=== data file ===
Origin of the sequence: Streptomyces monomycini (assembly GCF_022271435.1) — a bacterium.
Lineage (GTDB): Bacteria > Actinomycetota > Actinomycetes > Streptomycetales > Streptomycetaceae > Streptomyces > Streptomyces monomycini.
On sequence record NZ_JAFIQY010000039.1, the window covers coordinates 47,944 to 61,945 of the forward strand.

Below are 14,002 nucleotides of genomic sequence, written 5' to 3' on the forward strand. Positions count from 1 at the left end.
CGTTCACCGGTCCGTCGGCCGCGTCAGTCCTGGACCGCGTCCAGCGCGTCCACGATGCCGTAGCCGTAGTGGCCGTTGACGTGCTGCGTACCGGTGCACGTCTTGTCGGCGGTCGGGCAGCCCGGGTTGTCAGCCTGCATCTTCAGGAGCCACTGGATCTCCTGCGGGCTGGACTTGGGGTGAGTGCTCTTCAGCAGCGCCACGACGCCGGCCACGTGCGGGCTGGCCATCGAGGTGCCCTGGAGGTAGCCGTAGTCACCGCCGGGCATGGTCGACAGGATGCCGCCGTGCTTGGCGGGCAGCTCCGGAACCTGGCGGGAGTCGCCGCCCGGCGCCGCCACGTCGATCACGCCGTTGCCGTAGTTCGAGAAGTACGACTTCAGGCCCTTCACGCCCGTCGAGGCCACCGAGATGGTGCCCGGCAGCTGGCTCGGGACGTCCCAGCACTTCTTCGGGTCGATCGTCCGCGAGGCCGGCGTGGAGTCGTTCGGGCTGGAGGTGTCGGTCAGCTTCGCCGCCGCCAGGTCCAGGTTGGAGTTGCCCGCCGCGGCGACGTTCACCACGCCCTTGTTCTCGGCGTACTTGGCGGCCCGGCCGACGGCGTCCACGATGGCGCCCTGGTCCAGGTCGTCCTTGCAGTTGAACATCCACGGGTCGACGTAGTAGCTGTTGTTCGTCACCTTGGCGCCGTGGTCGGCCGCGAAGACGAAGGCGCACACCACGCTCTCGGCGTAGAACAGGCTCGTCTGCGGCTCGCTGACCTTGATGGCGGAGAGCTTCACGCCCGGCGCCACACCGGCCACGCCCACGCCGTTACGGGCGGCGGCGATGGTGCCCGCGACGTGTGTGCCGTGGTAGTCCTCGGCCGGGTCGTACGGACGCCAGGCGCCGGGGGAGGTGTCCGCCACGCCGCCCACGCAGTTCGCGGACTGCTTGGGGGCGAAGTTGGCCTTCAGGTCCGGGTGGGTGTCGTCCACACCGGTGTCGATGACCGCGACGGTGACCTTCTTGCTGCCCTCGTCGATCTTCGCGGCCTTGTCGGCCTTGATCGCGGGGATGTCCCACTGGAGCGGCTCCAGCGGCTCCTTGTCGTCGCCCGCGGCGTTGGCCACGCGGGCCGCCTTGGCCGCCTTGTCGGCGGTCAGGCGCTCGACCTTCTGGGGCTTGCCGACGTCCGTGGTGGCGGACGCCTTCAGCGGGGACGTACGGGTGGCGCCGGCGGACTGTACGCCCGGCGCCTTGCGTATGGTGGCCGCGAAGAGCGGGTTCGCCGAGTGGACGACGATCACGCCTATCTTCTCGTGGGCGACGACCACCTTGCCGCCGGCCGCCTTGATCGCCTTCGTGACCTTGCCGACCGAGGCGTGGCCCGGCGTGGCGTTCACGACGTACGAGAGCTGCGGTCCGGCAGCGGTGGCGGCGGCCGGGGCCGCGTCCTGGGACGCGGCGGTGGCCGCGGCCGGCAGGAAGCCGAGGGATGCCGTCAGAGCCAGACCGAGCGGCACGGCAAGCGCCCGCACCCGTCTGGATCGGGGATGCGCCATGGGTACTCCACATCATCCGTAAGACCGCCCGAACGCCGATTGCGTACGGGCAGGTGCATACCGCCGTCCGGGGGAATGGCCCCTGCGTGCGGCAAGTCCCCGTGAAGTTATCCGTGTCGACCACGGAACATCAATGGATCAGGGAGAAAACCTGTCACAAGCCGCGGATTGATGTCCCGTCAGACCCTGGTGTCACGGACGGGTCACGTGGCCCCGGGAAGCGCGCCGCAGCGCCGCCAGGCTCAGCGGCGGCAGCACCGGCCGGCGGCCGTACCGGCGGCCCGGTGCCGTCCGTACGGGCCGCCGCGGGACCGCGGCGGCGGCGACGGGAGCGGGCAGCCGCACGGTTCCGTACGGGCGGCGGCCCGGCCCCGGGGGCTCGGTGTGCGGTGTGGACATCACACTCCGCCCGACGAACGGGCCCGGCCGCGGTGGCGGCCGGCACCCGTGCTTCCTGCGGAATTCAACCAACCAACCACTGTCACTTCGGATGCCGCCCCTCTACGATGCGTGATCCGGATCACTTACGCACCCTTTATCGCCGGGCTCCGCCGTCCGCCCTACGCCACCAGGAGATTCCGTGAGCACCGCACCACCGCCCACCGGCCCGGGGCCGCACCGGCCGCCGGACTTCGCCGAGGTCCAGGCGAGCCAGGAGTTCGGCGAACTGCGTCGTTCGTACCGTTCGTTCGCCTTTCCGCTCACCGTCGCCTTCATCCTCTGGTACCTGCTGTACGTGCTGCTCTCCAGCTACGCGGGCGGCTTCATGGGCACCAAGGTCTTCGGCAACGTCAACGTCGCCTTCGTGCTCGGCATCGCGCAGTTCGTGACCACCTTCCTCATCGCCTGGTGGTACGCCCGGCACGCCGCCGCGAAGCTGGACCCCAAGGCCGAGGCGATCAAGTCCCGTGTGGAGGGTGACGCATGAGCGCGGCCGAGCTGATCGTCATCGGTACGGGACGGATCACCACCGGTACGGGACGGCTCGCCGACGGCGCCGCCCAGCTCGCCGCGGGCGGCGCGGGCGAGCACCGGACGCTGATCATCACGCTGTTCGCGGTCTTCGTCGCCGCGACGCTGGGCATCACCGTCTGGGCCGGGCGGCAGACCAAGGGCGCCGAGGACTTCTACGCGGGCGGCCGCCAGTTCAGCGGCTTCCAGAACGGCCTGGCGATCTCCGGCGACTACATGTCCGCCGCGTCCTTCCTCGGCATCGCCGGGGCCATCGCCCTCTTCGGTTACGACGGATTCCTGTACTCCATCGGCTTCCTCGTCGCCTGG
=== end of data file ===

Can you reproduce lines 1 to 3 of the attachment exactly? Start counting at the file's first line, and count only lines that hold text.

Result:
Origin of the sequence: Streptomyces monomycini (assembly GCF_022271435.1) — a bacterium.
Lineage (GTDB): Bacteria > Actinomycetota > Actinomycetes > Streptomycetales > Streptomycetaceae > Streptomyces > Streptomyces monomycini.
On sequence record NZ_JAFIQY010000039.1, the window covers coordinates 47,944 to 61,945 of the forward strand.